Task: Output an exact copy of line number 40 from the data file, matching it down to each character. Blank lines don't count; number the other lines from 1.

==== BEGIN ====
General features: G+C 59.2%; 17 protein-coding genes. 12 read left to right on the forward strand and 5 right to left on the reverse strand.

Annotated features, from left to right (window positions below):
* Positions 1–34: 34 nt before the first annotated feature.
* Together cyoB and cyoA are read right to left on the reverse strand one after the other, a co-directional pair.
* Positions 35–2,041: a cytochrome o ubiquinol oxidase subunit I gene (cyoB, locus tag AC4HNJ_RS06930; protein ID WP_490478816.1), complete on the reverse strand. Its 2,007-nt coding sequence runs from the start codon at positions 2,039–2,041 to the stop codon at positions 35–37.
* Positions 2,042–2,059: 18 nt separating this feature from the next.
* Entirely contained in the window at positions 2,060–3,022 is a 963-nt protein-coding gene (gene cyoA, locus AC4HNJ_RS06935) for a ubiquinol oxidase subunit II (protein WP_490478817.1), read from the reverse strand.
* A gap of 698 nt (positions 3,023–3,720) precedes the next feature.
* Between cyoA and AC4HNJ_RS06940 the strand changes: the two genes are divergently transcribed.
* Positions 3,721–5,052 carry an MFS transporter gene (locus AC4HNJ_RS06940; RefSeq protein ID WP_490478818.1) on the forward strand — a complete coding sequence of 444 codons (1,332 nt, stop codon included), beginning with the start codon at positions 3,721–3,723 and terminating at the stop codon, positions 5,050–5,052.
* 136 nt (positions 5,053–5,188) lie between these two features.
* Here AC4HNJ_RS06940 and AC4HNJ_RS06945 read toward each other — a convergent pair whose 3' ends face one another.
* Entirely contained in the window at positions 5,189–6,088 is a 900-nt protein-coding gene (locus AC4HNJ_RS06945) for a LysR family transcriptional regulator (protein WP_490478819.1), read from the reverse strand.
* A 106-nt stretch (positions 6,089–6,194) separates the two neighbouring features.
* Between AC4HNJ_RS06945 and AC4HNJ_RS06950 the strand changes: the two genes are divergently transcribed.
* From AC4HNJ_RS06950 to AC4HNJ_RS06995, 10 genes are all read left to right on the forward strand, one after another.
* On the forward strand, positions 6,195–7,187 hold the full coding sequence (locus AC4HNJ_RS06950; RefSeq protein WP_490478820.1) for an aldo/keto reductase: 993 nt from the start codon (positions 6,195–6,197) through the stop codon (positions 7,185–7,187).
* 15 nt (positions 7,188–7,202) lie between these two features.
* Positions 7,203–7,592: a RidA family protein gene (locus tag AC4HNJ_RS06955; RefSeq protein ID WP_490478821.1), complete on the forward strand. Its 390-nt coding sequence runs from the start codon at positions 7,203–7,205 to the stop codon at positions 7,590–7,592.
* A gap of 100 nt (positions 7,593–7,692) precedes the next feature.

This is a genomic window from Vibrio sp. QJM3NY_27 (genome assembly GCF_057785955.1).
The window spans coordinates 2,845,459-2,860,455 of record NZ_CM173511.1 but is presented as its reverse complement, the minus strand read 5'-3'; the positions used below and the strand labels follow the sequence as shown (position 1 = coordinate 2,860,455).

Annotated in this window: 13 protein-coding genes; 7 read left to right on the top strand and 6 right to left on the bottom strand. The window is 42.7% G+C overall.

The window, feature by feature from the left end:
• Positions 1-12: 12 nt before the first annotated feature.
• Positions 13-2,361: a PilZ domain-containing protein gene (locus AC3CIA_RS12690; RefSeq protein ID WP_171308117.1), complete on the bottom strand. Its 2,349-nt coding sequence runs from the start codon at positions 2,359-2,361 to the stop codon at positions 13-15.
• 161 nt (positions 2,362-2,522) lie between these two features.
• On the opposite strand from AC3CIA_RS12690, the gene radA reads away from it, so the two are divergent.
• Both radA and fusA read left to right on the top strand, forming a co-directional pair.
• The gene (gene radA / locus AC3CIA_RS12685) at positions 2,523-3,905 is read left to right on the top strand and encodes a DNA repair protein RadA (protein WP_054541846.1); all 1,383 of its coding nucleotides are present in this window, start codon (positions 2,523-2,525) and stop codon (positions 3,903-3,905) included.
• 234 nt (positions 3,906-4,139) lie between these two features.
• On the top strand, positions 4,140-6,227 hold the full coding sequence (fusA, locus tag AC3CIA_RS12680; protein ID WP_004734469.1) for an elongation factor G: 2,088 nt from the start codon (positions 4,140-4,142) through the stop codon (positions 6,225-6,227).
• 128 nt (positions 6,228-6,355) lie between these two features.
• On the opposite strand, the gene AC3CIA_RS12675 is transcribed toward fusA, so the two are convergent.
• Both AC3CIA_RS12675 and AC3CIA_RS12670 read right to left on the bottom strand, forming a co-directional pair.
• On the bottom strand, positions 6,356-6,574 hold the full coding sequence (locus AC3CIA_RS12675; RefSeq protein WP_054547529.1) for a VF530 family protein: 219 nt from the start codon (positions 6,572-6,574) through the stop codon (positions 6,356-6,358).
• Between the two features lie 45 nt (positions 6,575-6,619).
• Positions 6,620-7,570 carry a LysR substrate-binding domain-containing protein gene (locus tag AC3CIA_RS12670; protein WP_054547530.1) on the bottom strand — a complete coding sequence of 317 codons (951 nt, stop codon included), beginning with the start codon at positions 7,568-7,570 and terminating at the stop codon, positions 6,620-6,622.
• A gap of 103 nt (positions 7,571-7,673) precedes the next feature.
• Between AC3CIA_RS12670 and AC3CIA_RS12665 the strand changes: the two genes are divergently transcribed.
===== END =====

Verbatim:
• Between AC3CIA_RS12670 and AC3CIA_RS12665 the strand changes: the two genes are divergently transcribed.